Rig Shot Tutorial – Scottsdale Commercial Photography

 Rig Shot Tutorial

I came across a great article on FStoppers.com about rig shots (Doug Sonders should have a cool behind the scenes video coming any day now on his blog with the Green Hornet car).  What is a rig shot you ask?  Well, this is:

Car Rig Shot

Along with most of the covers on automotive magazines showing a car seemingly driving a million miles an hour with a blurred background and wheels while the body is razor sharp.  I was hooked on the technique and had to try it ASAP.  But first I had to buy some needed gear.

 Rig Shot Equipment

Basically you need to attach your camera to a long pole (boom) that mounts to the car.

Boom – I went with 1 ¾” 6061 T6 aluminum from Speedymetals.com.  I ended up with an 8’ length and a 6’ length with a 2’ 1 ¼” piece as a coupler.  I did not think upgrading to aircraft quality 7075 was worth the price premium.

Clamps – I went with Kupo Convi clamps (4 total).  Some folks choose to go with Manfrotto Superclamps.  In my experience they are essentially the same, although the Superclamps open about 1/8” wider.  The Convi clamps will attach to the boom.

Suction Cups – Avenger makes 2 very good and strong suction cups.  I grabbed 2 F1000 with swivel pins and 1 F1100 with a static pin.  You attach the cups to a flat spot on the car, prime the suction pump and by the magic of physics these puppies become FIRMLY attached.

Articulating Arm – You will also need a way to attach the camera to the boom.  I went with the Kupo articulating arm.  Manfrotto’s Magic Arm is also a good choice.

Camera/Lens – Wide angle lens is best.  Try to aim for at least 17mm equivalent on FX (12mm on crop sensor).  Depending on time of day, you will also need some type of ND filter.  Remember, we need to induce motion blur which equates to longer shutter speeds.

Rig Shot Setup

The setup is not too terribly difficult.  Attach $5k plus of camera and lens to the end of a 14’ long pole secured to the hood of an expensive car with nothing but suction cups.  Piece of cake.  Like a kid on Christmas with a new bike, I grabbed all my new gear and headed outside to the cul-de-sac for an initial test shoot.  The steps:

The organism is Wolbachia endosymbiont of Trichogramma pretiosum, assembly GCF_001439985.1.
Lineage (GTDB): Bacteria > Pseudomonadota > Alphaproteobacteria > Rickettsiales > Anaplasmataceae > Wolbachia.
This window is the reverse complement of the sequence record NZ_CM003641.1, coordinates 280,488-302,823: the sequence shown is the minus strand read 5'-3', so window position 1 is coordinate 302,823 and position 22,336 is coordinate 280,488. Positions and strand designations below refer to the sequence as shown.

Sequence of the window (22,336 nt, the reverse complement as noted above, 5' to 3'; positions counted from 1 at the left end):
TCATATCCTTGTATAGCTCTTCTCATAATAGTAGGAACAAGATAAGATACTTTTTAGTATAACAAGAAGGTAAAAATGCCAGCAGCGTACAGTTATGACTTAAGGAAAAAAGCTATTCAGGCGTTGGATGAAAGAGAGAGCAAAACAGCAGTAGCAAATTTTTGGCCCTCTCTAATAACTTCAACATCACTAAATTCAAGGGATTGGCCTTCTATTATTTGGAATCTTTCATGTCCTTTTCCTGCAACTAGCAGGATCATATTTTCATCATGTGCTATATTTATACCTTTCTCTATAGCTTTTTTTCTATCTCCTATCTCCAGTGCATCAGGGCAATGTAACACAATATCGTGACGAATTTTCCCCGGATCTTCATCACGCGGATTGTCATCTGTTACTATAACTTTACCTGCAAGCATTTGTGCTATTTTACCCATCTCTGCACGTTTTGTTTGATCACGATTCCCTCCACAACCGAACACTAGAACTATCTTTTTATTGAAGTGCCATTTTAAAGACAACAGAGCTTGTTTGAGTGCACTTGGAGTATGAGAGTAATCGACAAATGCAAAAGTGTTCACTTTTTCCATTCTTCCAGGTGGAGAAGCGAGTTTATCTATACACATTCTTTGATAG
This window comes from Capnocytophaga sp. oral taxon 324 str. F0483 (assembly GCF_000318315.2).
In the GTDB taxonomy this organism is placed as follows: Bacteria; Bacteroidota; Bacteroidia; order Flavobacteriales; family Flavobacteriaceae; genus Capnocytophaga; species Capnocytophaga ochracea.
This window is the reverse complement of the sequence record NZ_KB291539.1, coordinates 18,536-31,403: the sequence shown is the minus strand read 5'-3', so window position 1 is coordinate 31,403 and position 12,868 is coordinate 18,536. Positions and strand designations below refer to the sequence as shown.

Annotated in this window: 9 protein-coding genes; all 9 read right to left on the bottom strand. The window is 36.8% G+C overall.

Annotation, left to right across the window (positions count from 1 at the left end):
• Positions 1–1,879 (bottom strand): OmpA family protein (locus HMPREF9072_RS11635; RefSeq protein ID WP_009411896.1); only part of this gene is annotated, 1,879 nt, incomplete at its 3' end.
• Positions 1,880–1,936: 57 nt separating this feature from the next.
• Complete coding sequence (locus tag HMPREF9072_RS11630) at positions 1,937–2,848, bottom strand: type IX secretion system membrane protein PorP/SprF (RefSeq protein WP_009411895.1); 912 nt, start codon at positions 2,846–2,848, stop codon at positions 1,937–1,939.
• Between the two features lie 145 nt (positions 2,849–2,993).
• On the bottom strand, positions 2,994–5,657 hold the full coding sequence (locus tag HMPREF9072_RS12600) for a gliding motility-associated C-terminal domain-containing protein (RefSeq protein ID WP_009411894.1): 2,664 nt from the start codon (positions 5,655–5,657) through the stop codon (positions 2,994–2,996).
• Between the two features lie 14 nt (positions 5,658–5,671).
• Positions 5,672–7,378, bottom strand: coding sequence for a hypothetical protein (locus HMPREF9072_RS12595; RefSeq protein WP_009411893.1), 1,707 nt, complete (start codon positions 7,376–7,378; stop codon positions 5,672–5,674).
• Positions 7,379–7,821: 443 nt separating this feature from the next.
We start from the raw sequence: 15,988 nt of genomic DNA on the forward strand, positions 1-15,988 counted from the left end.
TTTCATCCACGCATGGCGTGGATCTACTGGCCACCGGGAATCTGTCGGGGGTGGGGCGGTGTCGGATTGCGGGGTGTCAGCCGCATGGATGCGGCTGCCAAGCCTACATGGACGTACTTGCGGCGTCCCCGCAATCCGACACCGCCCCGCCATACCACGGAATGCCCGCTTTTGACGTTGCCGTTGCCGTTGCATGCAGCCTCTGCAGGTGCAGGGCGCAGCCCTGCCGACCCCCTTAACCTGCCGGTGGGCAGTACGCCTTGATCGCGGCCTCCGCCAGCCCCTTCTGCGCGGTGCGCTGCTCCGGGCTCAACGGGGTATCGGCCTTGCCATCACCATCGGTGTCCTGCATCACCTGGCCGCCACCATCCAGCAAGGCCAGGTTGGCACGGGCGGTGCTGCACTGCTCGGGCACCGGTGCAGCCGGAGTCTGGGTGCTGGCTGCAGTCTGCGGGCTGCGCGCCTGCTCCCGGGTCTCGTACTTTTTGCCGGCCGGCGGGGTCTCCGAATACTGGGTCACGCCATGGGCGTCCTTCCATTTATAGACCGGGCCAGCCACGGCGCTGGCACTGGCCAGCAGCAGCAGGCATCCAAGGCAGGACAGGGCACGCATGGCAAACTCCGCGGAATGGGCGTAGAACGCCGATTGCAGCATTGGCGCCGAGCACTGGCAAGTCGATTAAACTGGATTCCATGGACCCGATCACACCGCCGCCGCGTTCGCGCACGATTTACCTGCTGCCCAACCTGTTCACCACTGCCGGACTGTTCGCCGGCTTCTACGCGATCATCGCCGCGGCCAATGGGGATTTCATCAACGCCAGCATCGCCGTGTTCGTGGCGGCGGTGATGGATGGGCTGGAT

1. Attach the first suction cup to the far side of vehicle on a flat surface, preferably along an edge of a panel.  Prime the pump until the red line is no longer visible.  Attach a clamp to the suction cup’s pin.
  2. Attach the articulating arm to end of boom with another clamp.
  3. Place the second suction cup on the near side of the car’s panel, but don’t prime the pump yet.  Attach another clamp.  CAREFULLY place the boom into far clamp first and then adjust the location of the second clamp/pump to match.  Tighten far clamp onto boom.  Tighten the near clamp onto the boom.  Prime the near suction cup.  The boom is now cantilevered out over the car.  If all goes well (and it should) then you are almost there.  If not, then you just scratched the crap out of the car’s paint job.  Nice going.
  4. The weight of the boom will want to pull off the first cup.  To combat this, attach the third suction cup about 1/3 of the way between first and second cup, staying closer to the first.  Tighten the clamp first, then prime the pump.

At this point, your setup should look something like this:

  1. Adjust camera settings.  I shot manual, 8s shutter at f/8, ISO 1600 with a 10 stop B+W ND filter. (I need to buy a 4 or 6 stop filter so I do not have to pump ISO).
  2. CAREFULLY attach your camera with remote release and wide angle lens (I used Nikon 17-35 f/2.8 with a B+W 10 stop filter on Nikon D800) to the mounting plate of the articulating arm.  You will notice the rougher you are, the more bounce you induce in the boom. (I have since installed a guy wire system in my boom to greatly reduce any flex.)
  3. Check the pump primes, if you see a red line re-pump.  I had to re-pump my far cup a few times during my first shoot.  Better be safe than sorry.

If you purchased quality grip equipment, your camera is reasonably safe assuming you installed everything properly, you are ready to shoot.  Do you have your safety crew in place?

 

 

 

 

 

 

Getting the Shot

 Once set up, double check your exposure and adjust as necessary.  Place the car in neutral (flat ground helps), and begin slowly pushing the car.  While the car is moving, have your helper (in this case, my 7 year old on roller blades no less), hit the remote.  During the 8 seconds the shutter remains open, the car travels about 10 feet or so.  Here is the shot from the camera (1×1 format) pre-Photoshop. 

After 20 minutes of cloning, patch-tool, content aware move, healing brush, and some good old fashioned painting, you have the finished shot.  Heck, you can even throw in some headlight effects. 

While this isn’t the best location for a rig shot, I was pleased with the outcome of my little test.  Next up, some REAL cars at a REAL location.

 

 

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